“Then the King will say to those on his right, ‘Come, you who are blessed by my Father, inherit the kingdom prepared for you from the foundation of the world. For I was hungry and you gave me food, I was thirsty and you gave me drink, I was a stranger and you welcomed me, I was naked and you clothed me, I was sick and you visited me, I was in prison and you came to me.’ Then the righteous will answer him, saying, ‘Lord, when did we see you hungry and feed you, or thirsty and give you drink? And when did we see you a stranger and welcome you, or naked and clothe you? And when did we see you sick or in prison and visit you?’ And the King will answer them, ‘Truly, I say to you, as you did it to one of the least of these my brothers, you did it to me.’” Matthew 25:31–4

Insaaf serves among one of the most vulnerable populations in Lebanese society, migrant domestic workers from Asia and Africa. They have no worker rights and are often considered “strangers” in this land. During this ongoing economic crisis, they are also hungry and sick. The focus of this month’s newsletter is on the various ways we serve this special community.

Repatriating the Least of These

In October, INSAAF was able to help repatriate, S.A.G. a Sri Lankan woman with a special leg condition.    She has been living in Lebanon for 25 years and has not been able to work because she could not walk for a year. INSAAF was able to help her with legal assistance with her paperwork as she is undocumented. It took a two-month process, but her sister claims that this process moved faster with prayer.



          We praise God that  S.A.G.  is back in her home country, especially as it is hard for undocumented maids to go through the repatriation process, both financially and legally.

        Her sister comes to our Friday morning Bible Studies and she is relieved that her sister is home at this time. It has been an incredibly tough year for S.A.G.’s sister as the primary caregiver during the pandemic and economic crisis.

picture: S.A.G. on the right and her sister on the left


Your funds help women like S.A. G. to be repatriated back to their home countries!

To view a thank you message from S. A. G. visit:

Providing Medical Care to the Least of These


          A few weeks ago, an Ethiopian woman came to INSAAF with her one- year-three-month-old baby boy. Her son suffered from a second-degree burn while she was working. She left her son with a neighbor who accidentally spilled boiling hot water on the boy’s back. After going to the Burn Hospital in Tripoli (80 km away), she came to INSAAF, unable to pay for the medications her son needed.

          We were able to refer her Balasan, a faith-based clinic we work with. She was able to receive the antibiotics, ointment, and pain reliever for children she needed for free.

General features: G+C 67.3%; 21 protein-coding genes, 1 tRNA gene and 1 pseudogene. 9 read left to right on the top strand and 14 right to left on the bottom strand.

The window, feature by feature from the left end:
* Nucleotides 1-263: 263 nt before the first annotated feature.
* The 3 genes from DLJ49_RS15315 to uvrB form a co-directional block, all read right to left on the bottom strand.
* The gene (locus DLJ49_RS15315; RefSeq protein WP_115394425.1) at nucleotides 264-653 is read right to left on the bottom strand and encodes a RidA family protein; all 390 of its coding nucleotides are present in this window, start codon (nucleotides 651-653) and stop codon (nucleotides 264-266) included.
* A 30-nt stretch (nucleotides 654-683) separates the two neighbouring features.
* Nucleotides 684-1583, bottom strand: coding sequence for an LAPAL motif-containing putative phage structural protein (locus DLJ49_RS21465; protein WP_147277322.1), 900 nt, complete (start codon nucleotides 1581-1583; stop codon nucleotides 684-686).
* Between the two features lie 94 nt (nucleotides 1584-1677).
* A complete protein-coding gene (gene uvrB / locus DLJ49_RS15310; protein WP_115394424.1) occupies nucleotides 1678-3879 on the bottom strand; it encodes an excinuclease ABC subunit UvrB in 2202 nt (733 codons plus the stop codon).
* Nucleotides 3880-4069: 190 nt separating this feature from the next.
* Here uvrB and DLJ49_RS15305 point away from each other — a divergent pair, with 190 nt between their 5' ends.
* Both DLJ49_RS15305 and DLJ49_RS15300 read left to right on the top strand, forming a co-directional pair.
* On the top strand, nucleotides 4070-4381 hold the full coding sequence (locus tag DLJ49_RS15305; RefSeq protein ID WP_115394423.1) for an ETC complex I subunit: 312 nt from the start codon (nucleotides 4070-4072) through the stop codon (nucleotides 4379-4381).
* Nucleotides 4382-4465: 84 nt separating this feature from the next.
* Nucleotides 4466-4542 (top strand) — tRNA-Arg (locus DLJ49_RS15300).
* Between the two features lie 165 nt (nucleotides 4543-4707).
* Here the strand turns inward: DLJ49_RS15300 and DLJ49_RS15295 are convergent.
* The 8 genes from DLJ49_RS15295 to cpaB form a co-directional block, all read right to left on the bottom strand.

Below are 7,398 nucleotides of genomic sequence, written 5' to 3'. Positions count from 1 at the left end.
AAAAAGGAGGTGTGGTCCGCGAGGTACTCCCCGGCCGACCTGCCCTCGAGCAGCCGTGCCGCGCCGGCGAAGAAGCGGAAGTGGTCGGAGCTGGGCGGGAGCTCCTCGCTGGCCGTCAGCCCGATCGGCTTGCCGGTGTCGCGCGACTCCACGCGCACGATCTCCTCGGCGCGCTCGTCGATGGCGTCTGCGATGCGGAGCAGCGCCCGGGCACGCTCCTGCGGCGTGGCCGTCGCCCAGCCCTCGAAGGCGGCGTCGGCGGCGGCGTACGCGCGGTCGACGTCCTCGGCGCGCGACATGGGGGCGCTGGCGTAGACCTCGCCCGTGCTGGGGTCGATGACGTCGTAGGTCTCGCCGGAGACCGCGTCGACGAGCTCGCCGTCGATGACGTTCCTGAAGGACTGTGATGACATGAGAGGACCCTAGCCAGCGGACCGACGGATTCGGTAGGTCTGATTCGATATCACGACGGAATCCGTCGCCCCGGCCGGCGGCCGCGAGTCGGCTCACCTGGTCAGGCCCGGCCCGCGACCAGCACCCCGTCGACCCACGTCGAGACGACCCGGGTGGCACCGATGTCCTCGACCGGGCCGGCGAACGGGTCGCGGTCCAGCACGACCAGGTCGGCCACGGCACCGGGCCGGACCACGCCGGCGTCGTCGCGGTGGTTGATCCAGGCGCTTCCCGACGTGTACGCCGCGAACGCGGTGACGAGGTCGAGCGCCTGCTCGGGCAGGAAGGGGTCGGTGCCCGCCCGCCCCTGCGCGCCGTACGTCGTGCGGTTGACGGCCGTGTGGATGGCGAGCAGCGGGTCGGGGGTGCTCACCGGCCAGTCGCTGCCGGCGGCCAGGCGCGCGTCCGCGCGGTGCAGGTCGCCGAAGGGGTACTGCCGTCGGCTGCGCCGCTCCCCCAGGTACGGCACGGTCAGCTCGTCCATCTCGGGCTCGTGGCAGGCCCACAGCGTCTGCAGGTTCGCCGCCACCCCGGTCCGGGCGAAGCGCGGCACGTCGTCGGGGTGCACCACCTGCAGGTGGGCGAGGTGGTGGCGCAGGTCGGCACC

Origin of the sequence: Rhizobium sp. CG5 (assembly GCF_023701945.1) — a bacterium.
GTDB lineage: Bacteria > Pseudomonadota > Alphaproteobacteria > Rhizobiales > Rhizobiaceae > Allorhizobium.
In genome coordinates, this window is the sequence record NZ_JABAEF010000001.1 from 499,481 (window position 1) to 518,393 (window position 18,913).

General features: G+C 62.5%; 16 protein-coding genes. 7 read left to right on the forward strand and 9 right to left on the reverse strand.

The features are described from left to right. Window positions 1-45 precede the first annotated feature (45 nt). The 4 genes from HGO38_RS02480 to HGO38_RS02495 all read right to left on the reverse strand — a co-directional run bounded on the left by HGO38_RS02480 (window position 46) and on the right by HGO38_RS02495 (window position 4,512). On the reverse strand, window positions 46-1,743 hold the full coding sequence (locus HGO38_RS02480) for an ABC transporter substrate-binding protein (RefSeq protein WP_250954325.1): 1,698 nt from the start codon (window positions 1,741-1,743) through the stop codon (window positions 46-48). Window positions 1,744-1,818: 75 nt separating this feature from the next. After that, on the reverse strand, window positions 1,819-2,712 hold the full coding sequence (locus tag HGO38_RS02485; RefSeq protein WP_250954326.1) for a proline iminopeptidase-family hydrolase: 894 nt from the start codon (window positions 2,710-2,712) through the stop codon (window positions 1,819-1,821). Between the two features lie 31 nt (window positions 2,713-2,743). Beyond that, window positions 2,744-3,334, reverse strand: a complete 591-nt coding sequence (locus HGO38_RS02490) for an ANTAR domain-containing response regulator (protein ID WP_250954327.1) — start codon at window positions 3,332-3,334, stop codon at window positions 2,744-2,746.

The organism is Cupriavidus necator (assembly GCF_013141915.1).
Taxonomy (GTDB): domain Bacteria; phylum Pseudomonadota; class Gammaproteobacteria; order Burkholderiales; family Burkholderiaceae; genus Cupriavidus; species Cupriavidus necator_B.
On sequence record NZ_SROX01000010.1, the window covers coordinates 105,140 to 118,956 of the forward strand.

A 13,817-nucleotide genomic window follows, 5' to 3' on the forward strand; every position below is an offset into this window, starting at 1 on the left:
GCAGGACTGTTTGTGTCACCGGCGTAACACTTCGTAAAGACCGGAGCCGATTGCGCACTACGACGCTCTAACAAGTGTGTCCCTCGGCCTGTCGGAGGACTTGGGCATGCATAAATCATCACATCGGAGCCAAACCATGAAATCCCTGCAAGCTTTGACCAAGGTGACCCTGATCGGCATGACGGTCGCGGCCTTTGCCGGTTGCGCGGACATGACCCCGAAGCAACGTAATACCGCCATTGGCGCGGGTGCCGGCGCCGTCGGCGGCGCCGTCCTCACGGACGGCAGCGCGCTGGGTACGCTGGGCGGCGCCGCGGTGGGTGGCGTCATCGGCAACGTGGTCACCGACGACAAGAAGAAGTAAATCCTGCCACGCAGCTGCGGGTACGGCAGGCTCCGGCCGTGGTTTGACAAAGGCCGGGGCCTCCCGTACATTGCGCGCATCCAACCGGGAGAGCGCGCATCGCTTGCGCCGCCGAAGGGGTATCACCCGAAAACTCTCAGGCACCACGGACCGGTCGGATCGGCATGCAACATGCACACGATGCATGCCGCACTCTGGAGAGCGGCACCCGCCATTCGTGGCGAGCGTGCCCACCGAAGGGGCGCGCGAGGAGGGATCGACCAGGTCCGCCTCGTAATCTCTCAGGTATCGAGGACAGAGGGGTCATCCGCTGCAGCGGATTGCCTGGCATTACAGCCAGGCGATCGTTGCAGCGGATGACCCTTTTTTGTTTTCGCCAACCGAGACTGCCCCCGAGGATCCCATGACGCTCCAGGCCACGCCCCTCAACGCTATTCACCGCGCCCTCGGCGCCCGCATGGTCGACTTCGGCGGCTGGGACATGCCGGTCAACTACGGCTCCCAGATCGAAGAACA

We are grateful to be able to help her in this way.  Adequate medical care for Migrant Domestic Workers and medicine is rare to find in Lebanon these days, but we are grateful to have connections with several clinics that are willing to serve our migrant domestic workers and have medicine to give.


If you would like to give towards our medical aid for MDWs, please e-mail INSAAF at:

Meet the Newest Member of Our Staff



          Rachel Khalid is originally from the Philippines.  She met her Lebanese husband in Qatar and has been living in Lebanon for 12 years.  She is a mother of two children.  Last year, her husband ended his job abroad during the pandemic.  He is now a taxi driver but unfortunately, the economic crisis has affected his wage so much, what he makes goes straight to paying for the fuel he uses.  During the pandemic, she was introduced to Insaaf through a friend and she became one of our regular beneficiaries.

Rachel holding the baby of one of our MDWs


          In June, Insaaf hired Rachel to be a part of our staff as an office assistant. Her administrative skills have been in helping us distribute our monthly vouchers, food parcels, and setting up medical appointments for our beneficiaries. Rachel is also a very relational person who also speaks English, Tagalog, and Arabic. She helps us discern who is in most need by asking the beneficiaries how they are doing, if they have kids, and if they are working or not.  This is not an easy job as she listens to many heartbreaking stories and occasionally, she runs into an MDW who lies about her situation. However, sometimes she runs into women who are really grateful for the services we offer.

          “One time I called one beneficiary to come to receive her voucher. She had loud shouts of joy and happiness, continuing to repeat, ‘Thank God’ over and over again.” Rachel shared. The woman’s landlord wanted to evict her and she had no money for rent. The voucher helped her offset her expenses so that she can pay for her rent and still have food on her table. The woman continued to exclaim, “God is so good!” and Rachel was also joyful in being used by God to be a blessing for this woman. “

“I’m so happy because it’s not just work

but we are helping people.  In college, I

used to volunteer at an orphanage.  In

my heart, I really want to help.  I used to

say to God ‘use me to be an answered

prayer to some other person’.  I thank

God for using me to help people,” says



         When asked how we can be praying for Rachel and her family, she asked that we would pray for the health and safety of her family and for the situation in Lebanon.

We are truly blessed to have Rachel on our team!


We rejoice in the many varied ways God is using us to be His hands and feet to
“the least of these” in Beirut at this time. Thank you for partnering with us in
prayer and for your generous giving!

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